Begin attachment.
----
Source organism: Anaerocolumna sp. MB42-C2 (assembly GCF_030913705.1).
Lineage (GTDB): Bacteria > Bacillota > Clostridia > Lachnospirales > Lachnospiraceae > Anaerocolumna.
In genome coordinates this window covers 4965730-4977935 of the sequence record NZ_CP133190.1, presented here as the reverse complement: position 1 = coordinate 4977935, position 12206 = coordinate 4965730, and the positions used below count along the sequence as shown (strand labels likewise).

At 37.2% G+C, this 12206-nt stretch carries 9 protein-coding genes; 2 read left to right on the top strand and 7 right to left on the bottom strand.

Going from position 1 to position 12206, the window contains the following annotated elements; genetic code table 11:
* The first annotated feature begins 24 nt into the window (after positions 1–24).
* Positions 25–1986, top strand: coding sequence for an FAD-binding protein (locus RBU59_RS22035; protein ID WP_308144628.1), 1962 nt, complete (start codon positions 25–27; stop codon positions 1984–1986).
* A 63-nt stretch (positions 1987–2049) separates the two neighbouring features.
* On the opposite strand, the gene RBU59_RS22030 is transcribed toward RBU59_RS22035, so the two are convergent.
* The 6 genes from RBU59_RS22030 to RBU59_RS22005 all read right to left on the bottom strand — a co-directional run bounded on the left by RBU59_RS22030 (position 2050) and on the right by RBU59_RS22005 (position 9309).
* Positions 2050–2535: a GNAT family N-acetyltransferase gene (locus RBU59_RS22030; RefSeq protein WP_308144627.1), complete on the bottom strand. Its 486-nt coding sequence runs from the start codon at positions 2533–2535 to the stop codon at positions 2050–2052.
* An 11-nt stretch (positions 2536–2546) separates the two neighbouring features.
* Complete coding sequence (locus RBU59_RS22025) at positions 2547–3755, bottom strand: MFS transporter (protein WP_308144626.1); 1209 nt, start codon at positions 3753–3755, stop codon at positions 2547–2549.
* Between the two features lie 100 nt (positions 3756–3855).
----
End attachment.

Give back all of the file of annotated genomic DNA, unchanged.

Source organism: Anaerocolumna sp. MB42-C2 (assembly GCF_030913705.1).
Lineage (GTDB): Bacteria > Bacillota > Clostridia > Lachnospirales > Lachnospiraceae > Anaerocolumna.
In genome coordinates this window covers 4965730-4977935 of the sequence record NZ_CP133190.1, presented here as the reverse complement: position 1 = coordinate 4977935, position 12206 = coordinate 4965730, and the positions used below count along the sequence as shown (strand labels likewise).

At 37.2% G+C, this 12206-nt stretch carries 9 protein-coding genes; 2 read left to right on the top strand and 7 right to left on the bottom strand.

Going from position 1 to position 12206, the window contains the following annotated elements; genetic code table 11:
* The first annotated feature begins 24 nt into the window (after positions 1–24).
* Positions 25–1986, top strand: coding sequence for an FAD-binding protein (locus RBU59_RS22035; protein ID WP_308144628.1), 1962 nt, complete (start codon positions 25–27; stop codon positions 1984–1986).
* A 63-nt stretch (positions 1987–2049) separates the two neighbouring features.
* On the opposite strand, the gene RBU59_RS22030 is transcribed toward RBU59_RS22035, so the two are convergent.
* The 6 genes from RBU59_RS22030 to RBU59_RS22005 all read right to left on the bottom strand — a co-directional run bounded on the left by RBU59_RS22030 (position 2050) and on the right by RBU59_RS22005 (position 9309).
* Positions 2050–2535: a GNAT family N-acetyltransferase gene (locus RBU59_RS22030; RefSeq protein WP_308144627.1), complete on the bottom strand. Its 486-nt coding sequence runs from the start codon at positions 2533–2535 to the stop codon at positions 2050–2052.
* An 11-nt stretch (positions 2536–2546) separates the two neighbouring features.
* Complete coding sequence (locus RBU59_RS22025) at positions 2547–3755, bottom strand: MFS transporter (protein WP_308144626.1); 1209 nt, start codon at positions 3753–3755, stop codon at positions 2547–2549.
* Between the two features lie 100 nt (positions 3756–3855).